Sydney (IANS): Global warming will severely damage crop output in tropical regions and deprive half the world of food by the century-end, according to a study.
The population of the equatorial belt will bear the brunt of unprecedented shortages, home to the poorest on earth.
Currently three billion people live in the tropics and subtropics, and their number is expected to nearly double by the end of the century. The area stretches from the southern US to northern Argentina and southern Brazil, from northern India and southern China to southern Australia and all of Africa.
In the tropics, the higher temperatures can be expected to cut yields of the primary food crops, maize and rice, by 20 to 40 percent, the researchers said. But rising temperatures also are likely to play havoc with soil moisture, cutting yields even further.
"The stresses on global food production from temperature alone are going to be huge, and that doesn't take into account water supplies stressed by the higher temperatures," said David Battisti, University of Washington atmospheric sciences professor, co-author of the study.
He collaborated with Rosamond Naylor, director of Stanford University's Programme on Food Security and the Environment, to examine the impact of climate change on the world's food security.
By combining direct observations with data from 23 global climate models that contributed to Nobel prize-winning research in 2007, Battisti and Naylor determined there is greater than a 90 percent probability that by 2100 the lowest growing-season temperatures in the tropics and subtropics will be higher than any temperatures recorded there to date.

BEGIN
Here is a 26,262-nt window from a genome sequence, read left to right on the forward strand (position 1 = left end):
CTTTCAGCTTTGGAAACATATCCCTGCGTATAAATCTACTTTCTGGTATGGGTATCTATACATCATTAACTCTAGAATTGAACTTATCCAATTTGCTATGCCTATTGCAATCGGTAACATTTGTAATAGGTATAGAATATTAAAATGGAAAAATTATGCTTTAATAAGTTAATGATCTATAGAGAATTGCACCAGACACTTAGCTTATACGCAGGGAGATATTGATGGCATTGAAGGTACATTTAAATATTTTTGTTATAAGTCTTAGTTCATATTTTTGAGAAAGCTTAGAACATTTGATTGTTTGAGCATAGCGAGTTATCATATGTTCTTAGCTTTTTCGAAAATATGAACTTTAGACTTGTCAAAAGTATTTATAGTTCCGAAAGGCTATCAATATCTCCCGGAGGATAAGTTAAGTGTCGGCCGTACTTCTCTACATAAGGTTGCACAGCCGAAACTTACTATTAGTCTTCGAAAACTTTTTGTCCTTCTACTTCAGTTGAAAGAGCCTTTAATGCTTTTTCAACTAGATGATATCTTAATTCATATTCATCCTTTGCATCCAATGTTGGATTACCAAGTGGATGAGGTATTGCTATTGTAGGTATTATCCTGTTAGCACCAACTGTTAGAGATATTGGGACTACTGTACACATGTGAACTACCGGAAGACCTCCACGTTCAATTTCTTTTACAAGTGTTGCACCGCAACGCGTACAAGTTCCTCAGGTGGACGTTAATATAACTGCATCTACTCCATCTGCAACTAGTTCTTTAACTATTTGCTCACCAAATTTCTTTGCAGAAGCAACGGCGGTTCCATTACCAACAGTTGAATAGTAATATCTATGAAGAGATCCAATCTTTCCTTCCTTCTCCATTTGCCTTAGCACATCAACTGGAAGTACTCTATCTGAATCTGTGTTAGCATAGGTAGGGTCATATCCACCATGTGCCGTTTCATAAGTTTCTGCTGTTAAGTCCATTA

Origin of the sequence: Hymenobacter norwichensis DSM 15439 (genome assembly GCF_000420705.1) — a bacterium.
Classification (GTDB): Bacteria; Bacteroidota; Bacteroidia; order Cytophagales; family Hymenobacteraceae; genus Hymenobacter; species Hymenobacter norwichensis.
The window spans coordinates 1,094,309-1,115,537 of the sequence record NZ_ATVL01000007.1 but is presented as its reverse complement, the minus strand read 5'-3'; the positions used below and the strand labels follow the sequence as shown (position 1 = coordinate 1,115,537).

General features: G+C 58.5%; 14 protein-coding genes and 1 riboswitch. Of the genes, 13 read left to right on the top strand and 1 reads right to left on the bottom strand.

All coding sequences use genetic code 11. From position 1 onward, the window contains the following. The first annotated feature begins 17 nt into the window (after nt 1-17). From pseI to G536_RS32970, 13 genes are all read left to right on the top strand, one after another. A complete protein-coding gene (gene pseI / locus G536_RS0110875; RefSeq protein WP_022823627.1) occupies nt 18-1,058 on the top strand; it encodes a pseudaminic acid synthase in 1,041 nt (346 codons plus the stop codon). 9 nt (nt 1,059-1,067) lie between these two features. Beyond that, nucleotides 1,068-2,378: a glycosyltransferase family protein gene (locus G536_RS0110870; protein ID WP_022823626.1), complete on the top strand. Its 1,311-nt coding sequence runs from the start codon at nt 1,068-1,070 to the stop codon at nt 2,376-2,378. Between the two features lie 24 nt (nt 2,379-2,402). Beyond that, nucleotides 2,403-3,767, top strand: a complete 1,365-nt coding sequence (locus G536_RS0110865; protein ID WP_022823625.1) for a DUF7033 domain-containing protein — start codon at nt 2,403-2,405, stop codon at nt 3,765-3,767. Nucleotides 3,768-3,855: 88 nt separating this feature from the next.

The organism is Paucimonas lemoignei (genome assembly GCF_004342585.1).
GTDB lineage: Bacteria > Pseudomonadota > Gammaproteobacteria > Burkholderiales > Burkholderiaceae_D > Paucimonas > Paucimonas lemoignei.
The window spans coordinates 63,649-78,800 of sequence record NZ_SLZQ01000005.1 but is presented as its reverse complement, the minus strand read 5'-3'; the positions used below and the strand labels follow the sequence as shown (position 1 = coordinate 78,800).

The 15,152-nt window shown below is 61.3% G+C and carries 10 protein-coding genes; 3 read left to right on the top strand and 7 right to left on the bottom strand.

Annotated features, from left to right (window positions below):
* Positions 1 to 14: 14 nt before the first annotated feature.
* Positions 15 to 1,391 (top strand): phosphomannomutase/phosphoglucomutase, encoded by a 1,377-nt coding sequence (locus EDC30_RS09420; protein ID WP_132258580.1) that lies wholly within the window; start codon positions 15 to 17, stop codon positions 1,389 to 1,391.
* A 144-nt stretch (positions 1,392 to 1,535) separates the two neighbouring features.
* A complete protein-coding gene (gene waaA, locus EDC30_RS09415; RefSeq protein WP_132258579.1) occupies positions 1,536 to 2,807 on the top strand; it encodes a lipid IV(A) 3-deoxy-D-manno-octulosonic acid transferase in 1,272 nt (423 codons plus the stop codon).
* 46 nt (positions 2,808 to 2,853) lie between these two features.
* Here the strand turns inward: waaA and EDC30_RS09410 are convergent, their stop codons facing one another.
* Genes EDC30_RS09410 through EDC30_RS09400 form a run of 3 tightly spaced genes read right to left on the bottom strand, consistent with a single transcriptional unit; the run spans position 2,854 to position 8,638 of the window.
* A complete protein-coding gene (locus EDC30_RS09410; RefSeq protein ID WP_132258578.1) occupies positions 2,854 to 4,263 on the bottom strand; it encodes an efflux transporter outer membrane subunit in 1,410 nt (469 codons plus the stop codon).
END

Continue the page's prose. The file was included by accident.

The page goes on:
They used the data as a filter to view historic instances of severe food insecurity, and concluded such instances are likely to become more commonplace.
Those include severe episodes in France in 2003 and Ukraine in 1972. In the case of Ukraine, a near-record heat wave reduced wheat yields and contributed to disruptions in the global cereal market that lasted two years.
The serious climate issues won't be limited to the tropics, the scientists conclude. As an example, they cite record temperatures that struck Western Europe in June, July and August of 2003, killing an estimated 52,000 people.
The summer-long heat wave in France and Italy cut wheat yields and fodder production by one-third. In France alone, temperatures were nearly 6.5 degrees Fahrenheit above the long-term mean, and the scientists say such temperatures could be normal for France by 2100, said a Washington release.
"This is a compelling reason for us to invest in adaptation, because it is clear that this is the direction we are going in terms of temperature and it will take decades to develop new food crop varieties that can better withstand a warmer climate," Naylor said.